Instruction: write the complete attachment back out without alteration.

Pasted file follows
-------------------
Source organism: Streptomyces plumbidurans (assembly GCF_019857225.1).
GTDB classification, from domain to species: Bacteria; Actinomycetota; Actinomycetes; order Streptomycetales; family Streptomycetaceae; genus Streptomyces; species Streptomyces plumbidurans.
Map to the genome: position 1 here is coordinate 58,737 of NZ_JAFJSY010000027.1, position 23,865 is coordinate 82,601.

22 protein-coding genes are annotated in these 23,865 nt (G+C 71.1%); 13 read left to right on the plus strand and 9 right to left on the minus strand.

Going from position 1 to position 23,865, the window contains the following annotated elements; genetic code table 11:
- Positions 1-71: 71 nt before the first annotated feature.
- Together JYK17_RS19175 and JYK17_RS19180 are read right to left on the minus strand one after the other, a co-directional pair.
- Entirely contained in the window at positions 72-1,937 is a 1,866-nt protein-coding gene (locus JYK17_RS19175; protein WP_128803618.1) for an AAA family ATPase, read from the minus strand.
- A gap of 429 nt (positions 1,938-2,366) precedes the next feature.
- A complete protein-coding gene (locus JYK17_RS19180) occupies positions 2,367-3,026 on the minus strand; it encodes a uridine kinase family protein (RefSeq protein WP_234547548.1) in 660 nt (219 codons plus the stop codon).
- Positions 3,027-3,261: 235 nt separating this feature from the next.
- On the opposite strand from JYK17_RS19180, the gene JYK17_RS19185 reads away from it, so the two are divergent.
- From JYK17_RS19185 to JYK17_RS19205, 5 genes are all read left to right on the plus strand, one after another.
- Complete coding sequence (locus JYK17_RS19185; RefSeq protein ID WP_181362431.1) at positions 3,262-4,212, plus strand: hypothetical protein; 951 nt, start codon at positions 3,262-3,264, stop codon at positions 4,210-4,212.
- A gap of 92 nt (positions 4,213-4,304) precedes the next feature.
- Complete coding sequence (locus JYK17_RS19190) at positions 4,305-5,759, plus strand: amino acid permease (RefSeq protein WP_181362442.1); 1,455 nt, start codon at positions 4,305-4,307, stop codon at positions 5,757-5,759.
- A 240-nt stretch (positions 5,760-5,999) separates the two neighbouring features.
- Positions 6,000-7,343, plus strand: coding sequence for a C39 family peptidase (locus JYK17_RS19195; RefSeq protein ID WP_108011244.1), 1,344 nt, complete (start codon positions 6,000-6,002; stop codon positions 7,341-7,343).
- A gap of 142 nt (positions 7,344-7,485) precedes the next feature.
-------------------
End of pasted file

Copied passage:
Source organism: Streptomyces plumbidurans (assembly GCF_019857225.1).
GTDB classification, from domain to species: Bacteria; Actinomycetota; Actinomycetes; order Streptomycetales; family Streptomycetaceae; genus Streptomyces; species Streptomyces plumbidurans.
Map to the genome: position 1 here is coordinate 58,737 of NZ_JAFJSY010000027.1, position 23,865 is coordinate 82,601.

22 protein-coding genes are annotated in these 23,865 nt (G+C 71.1%); 13 read left to right on the plus strand and 9 right to left on the minus strand.

Going from position 1 to position 23,865, the window contains the following annotated elements; genetic code table 11:
- Positions 1-71: 71 nt before the first annotated feature.
- Together JYK17_RS19175 and JYK17_RS19180 are read right to left on the minus strand one after the other, a co-directional pair.
- Entirely contained in the window at positions 72-1,937 is a 1,866-nt protein-coding gene (locus JYK17_RS19175; protein WP_128803618.1) for an AAA family ATPase, read from the minus strand.
- A gap of 429 nt (positions 1,938-2,366) precedes the next feature.
- A complete protein-coding gene (locus JYK17_RS19180) occupies positions 2,367-3,026 on the minus strand; it encodes a uridine kinase family protein (RefSeq protein WP_234547548.1) in 660 nt (219 codons plus the stop codon).
- Positions 3,027-3,261: 235 nt separating this feature from the next.
- On the opposite strand from JYK17_RS19180, the gene JYK17_RS19185 reads away from it, so the two are divergent.
- From JYK17_RS19185 to JYK17_RS19205, 5 genes are all read left to right on the plus strand, one after another.
- Complete coding sequence (locus JYK17_RS19185; RefSeq protein ID WP_181362431.1) at positions 3,262-4,212, plus strand: hypothetical protein; 951 nt, start codon at positions 3,262-3,264, stop codon at positions 4,210-4,212.
- A gap of 92 nt (positions 4,213-4,304) precedes the next feature.
- Complete coding sequence (locus JYK17_RS19190) at positions 4,305-5,759, plus strand: amino acid permease (RefSeq protein WP_181362442.1); 1,455 nt, start codon at positions 4,305-4,307, stop codon at positions 5,757-5,759.
- A 240-nt stretch (positions 5,760-5,999) separates the two neighbouring features.
- Positions 6,000-7,343, plus strand: coding sequence for a C39 family peptidase (locus JYK17_RS19195; RefSeq protein ID WP_108011244.1), 1,344 nt, complete (start codon positions 6,000-6,002; stop codon positions 7,341-7,343).
- A gap of 142 nt (positions 7,344-7,485) precedes the next feature.